For the valuation of WMT Japan, I apply 3% EBIT margin and EV/EBIT multiple of 7x, and the resulting equity value is $1.8b.

Mature Markets (U.S./Sam's, Canada, UK):

Adding up the equity value of Walmex ($21b), Other Latin America ($15b), and Japan ($2b) implies a market cap of $165b for the Mature Markets.  Adjusting for the corporate debt ($45b) and cash gives us an Enterprise Value of $203b.

Adding up the LTM EBIT of the Mature Markets, plus fully burdening this group with all the Unallocated Corporate expense results in LTM EBIT of $21b.

So the Mature Markets are effectively trading at only 9.6x LTM EBIT, an attractive valuation for a best-in-class retailer with sustainable competitive advantages - and you get WMT's emerging efforts in China (where they've grown store count by 17% so far this year) and India for free.

 

8) ... a growing company with multiple ways to improve shareholder value meaningfully

Unsurprising for a company this size, there are many initiatives going on at the same time.  I will highlight two key ones.

A)       A new global sourcing initiative alone has the potential to increase EBIT by 15-25% over the next five years.  This is focused on two main areas:

(i) Ensure that as many products as possible come to WMT directly from suppliers, as opposed to distributors (or mostly direct importers). 

(ii) WMT controls $100b of its own cost of sales (private label products, private brands, raw materials for its own products).  They have created teams to create specs, consolidate purchasing power across the organization, and monitor supplier quality.  Early examples of the impact: saving 10% on apple purchases for Walmart US, Sam's Clubs, and Walmex.  They are embedding themselves into their suppliers' processes such that they have consolidated purchasing power for steps within the cardboard manufacturing process.

a. Management believes they can save 5-15% of this annual $100b over the next five years.  Even if they give 50% of that to their customers in price savings (which should drive higher traffic), it would result in 15-25% higher EBIT.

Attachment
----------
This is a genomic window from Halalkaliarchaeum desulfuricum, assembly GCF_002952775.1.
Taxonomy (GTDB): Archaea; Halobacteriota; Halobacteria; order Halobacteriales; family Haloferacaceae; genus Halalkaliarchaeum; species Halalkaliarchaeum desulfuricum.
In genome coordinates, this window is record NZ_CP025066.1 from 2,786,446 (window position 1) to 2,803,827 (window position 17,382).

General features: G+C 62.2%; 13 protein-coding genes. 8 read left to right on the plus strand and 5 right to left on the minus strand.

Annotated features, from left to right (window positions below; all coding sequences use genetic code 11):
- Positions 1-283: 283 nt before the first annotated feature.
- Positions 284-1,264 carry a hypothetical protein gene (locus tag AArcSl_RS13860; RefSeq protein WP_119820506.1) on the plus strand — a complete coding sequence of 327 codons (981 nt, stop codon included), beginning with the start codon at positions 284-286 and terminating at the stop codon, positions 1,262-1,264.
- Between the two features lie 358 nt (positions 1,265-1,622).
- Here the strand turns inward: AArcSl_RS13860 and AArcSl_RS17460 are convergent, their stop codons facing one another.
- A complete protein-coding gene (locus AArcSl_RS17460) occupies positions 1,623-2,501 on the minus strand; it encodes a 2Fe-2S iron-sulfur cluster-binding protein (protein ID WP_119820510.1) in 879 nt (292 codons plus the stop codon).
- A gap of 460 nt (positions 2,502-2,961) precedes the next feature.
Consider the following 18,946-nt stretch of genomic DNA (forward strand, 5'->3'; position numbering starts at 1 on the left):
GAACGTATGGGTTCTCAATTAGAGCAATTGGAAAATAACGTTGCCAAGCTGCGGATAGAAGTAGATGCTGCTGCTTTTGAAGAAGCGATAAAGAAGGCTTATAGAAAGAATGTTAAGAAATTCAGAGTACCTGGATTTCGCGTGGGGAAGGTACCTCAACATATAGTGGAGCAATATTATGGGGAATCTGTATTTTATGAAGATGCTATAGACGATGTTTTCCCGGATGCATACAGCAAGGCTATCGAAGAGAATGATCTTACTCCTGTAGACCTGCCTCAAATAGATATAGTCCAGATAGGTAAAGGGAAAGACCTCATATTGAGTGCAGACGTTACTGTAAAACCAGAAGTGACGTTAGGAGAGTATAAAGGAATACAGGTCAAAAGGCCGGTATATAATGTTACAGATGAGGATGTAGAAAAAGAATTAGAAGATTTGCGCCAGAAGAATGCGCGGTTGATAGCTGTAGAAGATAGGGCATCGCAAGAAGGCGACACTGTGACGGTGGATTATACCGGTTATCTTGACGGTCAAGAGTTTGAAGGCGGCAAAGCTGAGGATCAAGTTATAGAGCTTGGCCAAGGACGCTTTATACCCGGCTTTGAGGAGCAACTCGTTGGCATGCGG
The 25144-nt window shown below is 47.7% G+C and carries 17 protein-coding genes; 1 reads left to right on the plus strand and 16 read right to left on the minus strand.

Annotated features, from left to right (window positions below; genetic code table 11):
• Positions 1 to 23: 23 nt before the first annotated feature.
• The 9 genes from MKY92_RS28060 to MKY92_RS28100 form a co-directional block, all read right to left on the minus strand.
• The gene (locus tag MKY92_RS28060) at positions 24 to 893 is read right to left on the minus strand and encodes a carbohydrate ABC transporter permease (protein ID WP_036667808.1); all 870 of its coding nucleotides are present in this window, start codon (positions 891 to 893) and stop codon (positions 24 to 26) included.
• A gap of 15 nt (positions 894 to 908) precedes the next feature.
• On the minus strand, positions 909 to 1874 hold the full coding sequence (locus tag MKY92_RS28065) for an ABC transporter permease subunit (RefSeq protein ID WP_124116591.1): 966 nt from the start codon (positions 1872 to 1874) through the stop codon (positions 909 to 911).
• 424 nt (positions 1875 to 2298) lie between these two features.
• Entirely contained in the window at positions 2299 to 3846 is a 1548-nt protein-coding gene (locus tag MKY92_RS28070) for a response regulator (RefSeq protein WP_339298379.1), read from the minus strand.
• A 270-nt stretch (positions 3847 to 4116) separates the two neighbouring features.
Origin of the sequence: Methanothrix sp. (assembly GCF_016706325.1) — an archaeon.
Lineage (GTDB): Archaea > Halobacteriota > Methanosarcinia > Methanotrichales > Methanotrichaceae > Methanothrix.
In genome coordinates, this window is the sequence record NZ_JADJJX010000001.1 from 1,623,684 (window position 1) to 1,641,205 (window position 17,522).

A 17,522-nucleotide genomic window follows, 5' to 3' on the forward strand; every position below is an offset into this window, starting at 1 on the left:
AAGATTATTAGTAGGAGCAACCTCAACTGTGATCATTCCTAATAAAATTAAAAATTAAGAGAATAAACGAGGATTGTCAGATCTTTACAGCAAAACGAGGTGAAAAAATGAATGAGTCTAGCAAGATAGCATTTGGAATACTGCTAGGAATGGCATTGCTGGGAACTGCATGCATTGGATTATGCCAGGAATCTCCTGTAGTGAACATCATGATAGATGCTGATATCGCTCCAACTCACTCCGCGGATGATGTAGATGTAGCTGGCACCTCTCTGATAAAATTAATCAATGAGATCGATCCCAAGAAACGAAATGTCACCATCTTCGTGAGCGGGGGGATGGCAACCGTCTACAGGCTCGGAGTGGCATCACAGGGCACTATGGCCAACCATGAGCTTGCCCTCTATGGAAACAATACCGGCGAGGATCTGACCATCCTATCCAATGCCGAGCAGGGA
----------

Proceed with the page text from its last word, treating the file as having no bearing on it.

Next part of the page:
More importantly, they are adding significant resources to these initiatives.  Eduardo Castro-Wright, CEO of Walmart US and Vice-Chairman, said to me at the recent Investor Day, "I'm spending all of my time on this."  They have added more than 100 people to Global Sourcing in several locations and it's touching many, many areas ranging from clothing to hardlines to food.

Even more importantly, there is evidence that this is all working.  WMT has nearly completed its relaunch of its Great Value private label program, which was not only done for the typical private label reasons, to improve margins and keep branded vendors honest.  The relaunch was also done in order to build the infrastructure for developing product specifications, quality control procedures at their vendors, and consistent packaging standards in products from frozen foods to mustard to bread.  This infrastructure build is more important to WMT than your typical expectation of private label programs.  They are now taking their "learnings" (in WMT's vernacular) to other areas including apparel, homegoods, etc.

B) After 10 years of a stagnant stock price, there seems to be a real push to increase shareholder value.  In June, WMT announced a $15b stock buyback (~8% of the company at the time), and got to work immediately, buying $1.3b in June and July alone.  I estimate that even after paying $4b in dividends (2% yield), WMT could buy back stock and drive EPS above $4.50 by FY12.

If buybacks don't work, WMT could IPO their other Latin American subsidiaries like they did in Mexico.  It's hard to know how seriously this has been considered, but based on a comment by the International CEO, it sounds like they have actually studied the cost/benefit in some detail.

 

Risks:

  • Shoppers who have driven WMT's market share up will leave them once the economy improves. However, I believe that profligate and wasteful consumer spending will be challenged for a long time as people learn how to live within their means.
  • Overall growth will rely on international expansion, and WMT has an inconsistent record at that (very good in Mexico and Latin America; very poor in Germany and Korea, where they exited). However, with the exception of China and India, which are both very new start-up operations, WMT has extensive experience and success in all of their markets. That they have shown quick progress in Japan is a great sign.
  • WMT is the defendant in the largest gender discrimination class-action lawsuit. The case goes back to 2001, but it covers all women employed by WMT US from 1998. No one talks about this much, but it's still out there.
  • Specialty competitors more nimble than WMT figure out how to compete around them. Petsmart is a real challenger in pet supplies; Staples is tough in office supplies; Costco is a tough competitor to Sam's. But Walmart, especially over the past 3-4 years, has shown that it can fight back and innovate in its own way.

 

Catalyst

Accelerating international growth

Buybacks drive up EPS

Global sourcing initiative bears fruit

Continued sluggish economic environment